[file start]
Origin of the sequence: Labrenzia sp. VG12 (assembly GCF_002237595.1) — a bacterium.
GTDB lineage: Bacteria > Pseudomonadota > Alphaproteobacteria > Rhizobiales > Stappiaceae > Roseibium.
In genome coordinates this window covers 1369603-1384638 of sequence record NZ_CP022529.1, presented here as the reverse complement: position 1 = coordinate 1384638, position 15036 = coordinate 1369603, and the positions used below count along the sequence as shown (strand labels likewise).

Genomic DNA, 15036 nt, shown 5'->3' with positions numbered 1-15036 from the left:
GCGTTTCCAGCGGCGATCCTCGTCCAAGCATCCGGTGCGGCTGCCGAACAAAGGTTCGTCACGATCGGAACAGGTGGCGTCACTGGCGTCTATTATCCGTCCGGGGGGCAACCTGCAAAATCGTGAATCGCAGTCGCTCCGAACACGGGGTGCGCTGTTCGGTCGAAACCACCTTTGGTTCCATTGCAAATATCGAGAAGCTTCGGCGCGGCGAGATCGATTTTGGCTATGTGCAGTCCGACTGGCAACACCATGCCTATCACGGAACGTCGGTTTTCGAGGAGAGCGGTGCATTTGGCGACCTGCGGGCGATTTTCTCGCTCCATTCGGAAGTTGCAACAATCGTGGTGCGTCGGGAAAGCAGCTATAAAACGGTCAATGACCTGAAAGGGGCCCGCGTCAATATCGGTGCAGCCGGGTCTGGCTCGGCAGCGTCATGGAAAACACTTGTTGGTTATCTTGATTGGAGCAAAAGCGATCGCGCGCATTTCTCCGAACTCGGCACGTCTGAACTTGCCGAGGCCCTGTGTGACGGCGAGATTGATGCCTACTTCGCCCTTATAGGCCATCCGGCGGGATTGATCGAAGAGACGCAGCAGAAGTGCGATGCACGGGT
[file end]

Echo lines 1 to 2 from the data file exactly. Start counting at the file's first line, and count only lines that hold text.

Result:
Origin of the sequence: Labrenzia sp. VG12 (assembly GCF_002237595.1) — a bacterium.
GTDB lineage: Bacteria > Pseudomonadota > Alphaproteobacteria > Rhizobiales > Stappiaceae > Roseibium.